Symptoms of overdose include agitation, coma, convulsions, difficulty breathing, difficulty swallowing, dry mouth, extreme sleepiness, fever, intestinal blockage, irregular heart rate, low blood pressure, and restlessness.

Precaution

Care should be taken when treating elderly patients, and initial dosage should be reduced. Such patients can be specially sensitive, particularly to extra pyramidal and hypotensive effects. Patients with cardiovascular disease including arrhythmias should also be treated with caution. Care should be taken in patients with angina pectoris.

Interaction

Arkazine may diminish the effect of oral anticoagulants. Concomitant administration of propranolol with trifluoperazine results in increased plasma levels of both drugs. Antihypertensive effects of guanethidine and related compounds may be counteracted when phenothiazines are used concurrently. Potentiation may occur if antipsychotic drugs are combined with CNS depressants such as alcohol. hypnotics and anticonvulsant.

Food Interaction

  • Avoid excessive or chronic alcohol consumption. Ingesting alcohol may potentiate the sedative and CNS depressant effects of trifluoperazine.

Arkazine Alcohol interaction

[Moderate] GENERALLY AVOID:

Concurrent use of ethanol and phenothiazines may result in additive CNS depression and psychomotor impairment.

Also, ethanol may precipitate dystonic reactions in patients who are taking phenothiazines.

The two drugs probably act on different sites in the brain, although the exact mechanism of the interaction is not known.



Patients should be advised to avoid alcohol during phenothiazine therapy.

Arkazine Drug Interaction

Major: escitalopram, topiramate

Moderate: aripiprazole, amphetamine / dextroamphetamine, duloxetine, clonazepam, lamotrigine, lurasidone, lithium, pregabalin, metoprolol, brexpiprazole, quetiapine, valproic acid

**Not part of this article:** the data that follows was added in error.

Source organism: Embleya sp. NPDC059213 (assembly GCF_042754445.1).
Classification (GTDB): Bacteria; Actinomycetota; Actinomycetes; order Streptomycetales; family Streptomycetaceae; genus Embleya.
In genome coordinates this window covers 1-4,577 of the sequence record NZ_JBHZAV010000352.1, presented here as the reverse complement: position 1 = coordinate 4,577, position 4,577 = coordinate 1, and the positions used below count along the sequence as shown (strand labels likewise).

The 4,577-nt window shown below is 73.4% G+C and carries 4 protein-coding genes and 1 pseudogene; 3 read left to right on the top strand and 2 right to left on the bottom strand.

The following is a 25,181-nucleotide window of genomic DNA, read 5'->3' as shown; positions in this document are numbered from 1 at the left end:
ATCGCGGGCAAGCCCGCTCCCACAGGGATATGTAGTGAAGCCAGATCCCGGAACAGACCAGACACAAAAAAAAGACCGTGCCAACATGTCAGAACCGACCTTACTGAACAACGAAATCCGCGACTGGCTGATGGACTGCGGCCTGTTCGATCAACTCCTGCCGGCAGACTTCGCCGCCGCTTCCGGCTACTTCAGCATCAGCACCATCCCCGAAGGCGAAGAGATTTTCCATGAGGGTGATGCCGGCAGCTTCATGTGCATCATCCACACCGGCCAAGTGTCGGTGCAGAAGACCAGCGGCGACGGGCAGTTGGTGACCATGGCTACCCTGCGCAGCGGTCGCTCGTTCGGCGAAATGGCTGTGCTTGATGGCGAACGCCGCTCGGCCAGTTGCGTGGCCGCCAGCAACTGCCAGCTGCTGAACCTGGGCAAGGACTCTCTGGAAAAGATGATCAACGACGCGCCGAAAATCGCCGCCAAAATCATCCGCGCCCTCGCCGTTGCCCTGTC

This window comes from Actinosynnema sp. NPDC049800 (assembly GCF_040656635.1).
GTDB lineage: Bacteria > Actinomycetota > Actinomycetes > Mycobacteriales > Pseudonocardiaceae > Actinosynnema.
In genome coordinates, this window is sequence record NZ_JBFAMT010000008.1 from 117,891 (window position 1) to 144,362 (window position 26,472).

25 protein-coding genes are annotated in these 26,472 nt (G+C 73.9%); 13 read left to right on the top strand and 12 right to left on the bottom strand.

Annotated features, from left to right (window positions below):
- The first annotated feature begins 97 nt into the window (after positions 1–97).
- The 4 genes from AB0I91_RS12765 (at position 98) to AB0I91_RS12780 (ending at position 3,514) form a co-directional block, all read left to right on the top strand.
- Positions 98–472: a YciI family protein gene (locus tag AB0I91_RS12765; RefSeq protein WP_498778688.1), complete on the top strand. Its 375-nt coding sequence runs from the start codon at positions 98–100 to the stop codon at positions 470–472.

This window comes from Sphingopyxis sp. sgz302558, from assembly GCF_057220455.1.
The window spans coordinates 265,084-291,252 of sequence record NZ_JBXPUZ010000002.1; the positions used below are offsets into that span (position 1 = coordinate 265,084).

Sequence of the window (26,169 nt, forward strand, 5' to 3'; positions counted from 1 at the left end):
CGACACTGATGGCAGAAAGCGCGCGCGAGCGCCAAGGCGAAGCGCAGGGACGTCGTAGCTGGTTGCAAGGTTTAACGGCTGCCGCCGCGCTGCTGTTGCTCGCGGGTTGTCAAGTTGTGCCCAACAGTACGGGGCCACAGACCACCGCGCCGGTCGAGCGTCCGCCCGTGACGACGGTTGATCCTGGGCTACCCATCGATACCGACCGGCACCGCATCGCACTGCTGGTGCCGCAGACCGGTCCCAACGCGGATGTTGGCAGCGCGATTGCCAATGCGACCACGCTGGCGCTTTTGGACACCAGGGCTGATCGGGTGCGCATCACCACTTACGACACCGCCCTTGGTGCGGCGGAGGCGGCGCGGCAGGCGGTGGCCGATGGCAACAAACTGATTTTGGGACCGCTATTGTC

Unknown: aspirin, acetaminophen, vortioxetine, multivitamin, ascorbic acid, cholecalciferol

Arkazine Disease Interaction

Major: dementia, acute alcohol intoxication, cardiovascular disease, CNS depression, head injury, liver damage

Moderate: anticholinergic effects, breast cancer, dystonic reactions, hematologic toxicity, NMS, parkinsonism, renal dysfunction, respiratory disorders, seizure disorders, tardive dyskinesia

Half Life

10-20 hours

Pregnancy & Breastfeeding use

Pregnancy: Safety for the use of trifluoperazine during pregnancy has not been established. Therefore, it is not recommended that the drug be given to pregnant patients except when, in the judgement of the physician, it is essential. The potential benefits should clearly outweigh possible hazards. There are reported instances of prolonged jaundices, extrapyramidal signs, hyperreflexia or hypoflexia in newborn infants whose mother received phenothiazines. 

Lactation: Adequate human data are not available in case of lactation.

Contraindication

Do not use Arkazine in comatose patients, or in those with existing blood dyscrasias or known liver damage, or in those hypersensitive to the active ingredient or related compounds.

Acute Overdose

Signs and symptoms will be predominantly extrapyramidal; hypotension may occur. Treatment consists of gastric lavage together with supportive and symptomatic measures. Do not induce vomiting. Extra pyramidal symptoms may be treated with an anticholinergic, antiparkinsonism drug. Treat hypotension with fluid replacement; if severe or persistent. nor adrenaline may be considered. Adrenaline is contraindicated.

Storage Condition

It should be store at room temperature between 15-30° C away from light and moisture.

Innovators Monograph

Arkazine contains Trifluoperazine see full prescribing information from innovator Arkazine Monograph, Arkazine MSDS, Arkazine FDA label

FAQ

What is Arkazine used for?

Arkazine is used to treat the symptoms of schizophrenia (a mental illness that causes disturbed or unusual thinking, loss of interest in life, and strong or inappropriate emotions).It is also used on a short-term basis to treat anxiety in people who have not been helped by other medications.